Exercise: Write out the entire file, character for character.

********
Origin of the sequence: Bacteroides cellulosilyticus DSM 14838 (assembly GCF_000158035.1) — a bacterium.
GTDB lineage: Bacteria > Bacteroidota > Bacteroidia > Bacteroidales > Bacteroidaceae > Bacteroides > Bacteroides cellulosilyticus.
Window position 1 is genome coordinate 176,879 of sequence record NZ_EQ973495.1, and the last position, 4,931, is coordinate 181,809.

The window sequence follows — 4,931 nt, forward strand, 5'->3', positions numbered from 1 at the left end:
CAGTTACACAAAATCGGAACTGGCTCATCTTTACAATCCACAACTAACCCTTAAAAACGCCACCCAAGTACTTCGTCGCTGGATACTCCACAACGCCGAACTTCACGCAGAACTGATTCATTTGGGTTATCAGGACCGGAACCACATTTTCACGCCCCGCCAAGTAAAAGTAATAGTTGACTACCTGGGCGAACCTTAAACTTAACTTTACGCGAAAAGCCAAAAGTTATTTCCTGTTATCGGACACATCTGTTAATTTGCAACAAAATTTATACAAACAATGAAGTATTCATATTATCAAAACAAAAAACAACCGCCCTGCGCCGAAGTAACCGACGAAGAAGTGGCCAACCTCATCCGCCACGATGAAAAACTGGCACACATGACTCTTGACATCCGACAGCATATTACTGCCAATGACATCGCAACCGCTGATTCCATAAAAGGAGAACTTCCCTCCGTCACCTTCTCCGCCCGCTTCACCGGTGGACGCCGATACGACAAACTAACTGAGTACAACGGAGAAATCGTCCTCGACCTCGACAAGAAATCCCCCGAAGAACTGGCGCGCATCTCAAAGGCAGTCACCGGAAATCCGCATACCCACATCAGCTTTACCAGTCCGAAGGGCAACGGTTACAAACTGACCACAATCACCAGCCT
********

Origin of the sequence: Bacteroides cellulosilyticus DSM 14838 (assembly GCF_000158035.1) — a bacterium.
GTDB lineage: Bacteria > Bacteroidota > Bacteroidia > Bacteroidales > Bacteroidaceae > Bacteroides > Bacteroides cellulosilyticus.
Window position 1 is genome coordinate 176,879 of sequence record NZ_EQ973495.1, and the last position, 4,931, is coordinate 181,809.

The window sequence follows — 4,931 nt, forward strand, 5'->3', positions numbered from 1 at the left end:
CAGTTACACAAAATCGGAACTGGCTCATCTTTACAATCCACAACTAACCCTTAAAAACGCCACCCAAGTACTTCGTCGCTGGATACTCCACAACGCCGAACTTCACGCAGAACTGATTCATTTGGGTTATCAGGACCGGAACCACATTTTCACGCCCCGCCAAGTAAAAGTAATAGTTGACTACCTGGGCGAACCTTAAACTTAACTTTACGCGAAAAGCCAAAAGTTATTTCCTGTTATCGGACACATCTGTTAATTTGCAACAAAATTTATACAAACAATGAAGTATTCATATTATCAAAACAAAAAACAACCGCCCTGCGCCGAAGTAACCGACGAAGAAGTGGCCAACCTCATCCGCCACGATGAAAAACTGGCACACATGACTCTTGACATCCGACAGCATATTACTGCCAATGACATCGCAACCGCTGATTCCATAAAAGGAGAACTTCCCTCCGTCACCTTCTCCGCCCGCTTCACCGGTGGACGCCGATACGACAAACTAACTGAGTACAACGGAGAAATCGTCCTCGACCTCGACAAGAAATCCCCCGAAGAACTGGCGCGCATCTCAAAGGCAGTCACCGGAAATCCGCATACCCACATCAGCTTTACCAGTCCGAAGGGCAACGGTTACAAACTGACCACAATCACCAGCCT